Triple-E Senate – Equal, Elected, Effective. This option would require a constitutional amendment which would be quite difficult to obtain. Further, if obtained would only guarantee an increase in partisan politics and potentially leading to “dead-lock”.

Elected Senate – The current Conservative Senate reform proposal is to have senators elected at the provincial level and submitted as recommendation to the PM for nomination. It is expected that the Supreme Court will indicate that this option would require a constitutional amendment which would be quite difficult to obtain. However, if successful, this would most likely lead to increased partisan politics.

Senate Abolishment – This will undoubtedly require a constitutional amendment which would be difficult to obtain. Further, abolishment would remove the only real “rampart” to and “elected dictatorship”.

The Black OptionConrad Black prepared a Senate reform proposal where the number of senators is increased to 180 which are distributed amongst appointed and elected nominations. Here again, this proposal would require a constitutional amendment which would be quite difficult to obtain. However, if successful, this would most likely nevertheless lead to increased partisan politics.

The Trudeau Option – This particular reform option underlines that the PM, any PM, has the power to create precedent by defining and applying a selection criteria above and beyond that what is found in the constitution. Will this option reduce partisanship? Possibly not, as has been highlighted by the reforming of the ousted Liberal Senators into the “Liberal Senate Caucus”. Further, this option does not inspire or add to a Canadian national myth.

House of EldersDoug Cuthand in a column for The Star Phoenix outlined the using the First Nation’s Senate as a model for reform of Canadian Senate. This, in my opinion, is an excellent alternative to the current model and could be easily incorporated into say the Trudeau option. Considering that the Senate is to promote a regional point of view and that our First Nations are “A Mari Usque Ad Mare” populating the Senate with First Nations Elders could potentially bring the symbolism and spirit of “Turtle Island” to oversee and inspire our collective Nation’s future.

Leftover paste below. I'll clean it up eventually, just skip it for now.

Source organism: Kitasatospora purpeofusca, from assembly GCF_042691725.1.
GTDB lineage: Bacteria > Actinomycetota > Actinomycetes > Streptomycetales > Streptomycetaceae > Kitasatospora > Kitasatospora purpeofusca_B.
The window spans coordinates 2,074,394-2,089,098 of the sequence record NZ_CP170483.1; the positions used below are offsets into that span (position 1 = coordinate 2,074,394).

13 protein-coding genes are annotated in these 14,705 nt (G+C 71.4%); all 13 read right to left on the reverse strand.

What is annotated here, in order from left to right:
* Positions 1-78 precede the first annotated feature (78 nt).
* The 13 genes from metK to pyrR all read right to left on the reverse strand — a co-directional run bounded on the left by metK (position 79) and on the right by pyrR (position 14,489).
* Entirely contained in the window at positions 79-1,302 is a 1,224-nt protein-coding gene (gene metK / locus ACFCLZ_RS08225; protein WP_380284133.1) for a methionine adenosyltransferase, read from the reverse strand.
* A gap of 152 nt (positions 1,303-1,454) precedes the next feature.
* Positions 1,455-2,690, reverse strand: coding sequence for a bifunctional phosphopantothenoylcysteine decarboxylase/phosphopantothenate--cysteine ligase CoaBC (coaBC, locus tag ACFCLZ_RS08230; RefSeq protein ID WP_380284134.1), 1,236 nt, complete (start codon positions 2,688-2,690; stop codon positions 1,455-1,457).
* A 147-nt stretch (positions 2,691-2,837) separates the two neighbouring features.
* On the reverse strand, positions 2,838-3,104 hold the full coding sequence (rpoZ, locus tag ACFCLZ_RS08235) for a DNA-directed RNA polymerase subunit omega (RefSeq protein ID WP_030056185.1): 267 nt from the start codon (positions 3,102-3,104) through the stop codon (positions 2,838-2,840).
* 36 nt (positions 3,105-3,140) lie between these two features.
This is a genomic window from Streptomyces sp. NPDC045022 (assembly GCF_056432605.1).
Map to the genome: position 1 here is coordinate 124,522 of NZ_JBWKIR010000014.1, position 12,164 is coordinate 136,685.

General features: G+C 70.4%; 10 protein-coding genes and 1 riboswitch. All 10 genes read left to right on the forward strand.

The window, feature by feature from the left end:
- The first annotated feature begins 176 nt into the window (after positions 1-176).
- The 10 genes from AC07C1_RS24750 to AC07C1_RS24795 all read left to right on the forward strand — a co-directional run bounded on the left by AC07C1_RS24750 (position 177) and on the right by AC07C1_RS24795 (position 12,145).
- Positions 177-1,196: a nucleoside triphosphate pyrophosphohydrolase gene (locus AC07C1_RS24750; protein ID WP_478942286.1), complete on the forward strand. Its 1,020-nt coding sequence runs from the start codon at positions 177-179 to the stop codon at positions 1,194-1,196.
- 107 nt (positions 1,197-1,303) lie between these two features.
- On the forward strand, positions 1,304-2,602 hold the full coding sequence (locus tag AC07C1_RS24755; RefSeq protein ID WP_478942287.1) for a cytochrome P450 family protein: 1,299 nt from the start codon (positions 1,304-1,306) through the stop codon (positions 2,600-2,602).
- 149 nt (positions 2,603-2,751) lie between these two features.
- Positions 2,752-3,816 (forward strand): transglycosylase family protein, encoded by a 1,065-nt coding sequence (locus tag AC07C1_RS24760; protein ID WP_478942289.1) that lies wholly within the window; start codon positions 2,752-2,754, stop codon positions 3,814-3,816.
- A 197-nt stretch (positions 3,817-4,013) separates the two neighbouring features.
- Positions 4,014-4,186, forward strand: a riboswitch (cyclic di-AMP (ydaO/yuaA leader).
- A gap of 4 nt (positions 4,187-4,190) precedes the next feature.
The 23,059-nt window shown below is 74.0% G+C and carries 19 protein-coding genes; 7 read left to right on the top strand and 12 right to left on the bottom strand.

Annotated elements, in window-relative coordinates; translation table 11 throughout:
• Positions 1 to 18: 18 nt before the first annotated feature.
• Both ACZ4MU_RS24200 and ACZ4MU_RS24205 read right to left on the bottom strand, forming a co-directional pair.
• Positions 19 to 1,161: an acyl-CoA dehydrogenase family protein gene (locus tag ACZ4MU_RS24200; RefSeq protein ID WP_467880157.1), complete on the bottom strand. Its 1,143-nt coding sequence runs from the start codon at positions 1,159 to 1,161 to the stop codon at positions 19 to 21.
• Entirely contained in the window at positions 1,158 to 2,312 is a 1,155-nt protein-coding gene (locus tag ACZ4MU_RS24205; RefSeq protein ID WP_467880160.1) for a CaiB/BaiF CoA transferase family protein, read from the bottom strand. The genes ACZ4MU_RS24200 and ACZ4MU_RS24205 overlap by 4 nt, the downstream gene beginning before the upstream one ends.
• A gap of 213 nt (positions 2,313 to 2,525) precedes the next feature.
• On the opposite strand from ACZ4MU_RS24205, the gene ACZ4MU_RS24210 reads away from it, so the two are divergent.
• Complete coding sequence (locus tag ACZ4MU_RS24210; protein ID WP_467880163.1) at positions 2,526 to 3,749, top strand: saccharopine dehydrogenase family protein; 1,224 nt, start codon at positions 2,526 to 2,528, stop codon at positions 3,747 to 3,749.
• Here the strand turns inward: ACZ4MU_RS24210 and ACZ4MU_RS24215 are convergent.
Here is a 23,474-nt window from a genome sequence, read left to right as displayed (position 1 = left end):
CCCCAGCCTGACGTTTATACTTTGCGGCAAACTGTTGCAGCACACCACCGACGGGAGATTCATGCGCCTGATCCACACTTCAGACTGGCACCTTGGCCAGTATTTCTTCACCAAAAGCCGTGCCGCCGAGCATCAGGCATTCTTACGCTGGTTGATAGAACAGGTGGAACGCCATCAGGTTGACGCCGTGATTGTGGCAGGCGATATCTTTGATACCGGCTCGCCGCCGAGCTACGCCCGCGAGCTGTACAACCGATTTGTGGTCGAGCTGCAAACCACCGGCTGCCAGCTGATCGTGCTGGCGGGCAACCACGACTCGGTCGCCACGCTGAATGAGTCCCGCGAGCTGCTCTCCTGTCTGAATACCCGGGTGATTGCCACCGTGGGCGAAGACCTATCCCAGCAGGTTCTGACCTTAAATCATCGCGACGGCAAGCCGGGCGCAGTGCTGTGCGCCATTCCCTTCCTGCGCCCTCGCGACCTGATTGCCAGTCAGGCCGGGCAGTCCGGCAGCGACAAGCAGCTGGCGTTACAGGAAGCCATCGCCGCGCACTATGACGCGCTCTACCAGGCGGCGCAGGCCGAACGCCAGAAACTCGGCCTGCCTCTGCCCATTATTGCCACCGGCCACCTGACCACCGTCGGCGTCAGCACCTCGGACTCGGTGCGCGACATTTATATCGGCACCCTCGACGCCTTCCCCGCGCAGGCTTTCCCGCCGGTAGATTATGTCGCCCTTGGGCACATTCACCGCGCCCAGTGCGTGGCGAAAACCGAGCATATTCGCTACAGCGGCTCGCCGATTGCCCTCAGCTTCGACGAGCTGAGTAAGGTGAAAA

The OC Option – The OC option is defined by limiting nomination to the Senate to members of the Order of Canada who have demonstrated that they live by the motto: “Desiderantes meliorem patriam” (They desire a better country). These people come from all walks of life having excelled and marked their particular communities and disciplines. This particular option can also be easily incorporated into the Trudeau option.

Status Quo – Technically, doing nothing is still a possibility despite all of its limitations. The main advantage is that it would not require any more cost and no constitutional amendment.

Evaluation: The evaluation of the alternatives requires a set of criteria such as those defined in the problem definition. When I review these different options as a function of each criterion defined in the previous table, the result obtained is found the following table.

Based on these criteria, the OC option comes out as the best option in the weighted scale while it ties with the House of Elders option in the un-weighted evaluation. Both of these options as followed in the distance by the Trudeau option.

As a result, the answer to “What’s next?” can be summarized by the pursuit of defining and writing a national myth through combining the values of the First Nations with the pursuit of excellence in our communities.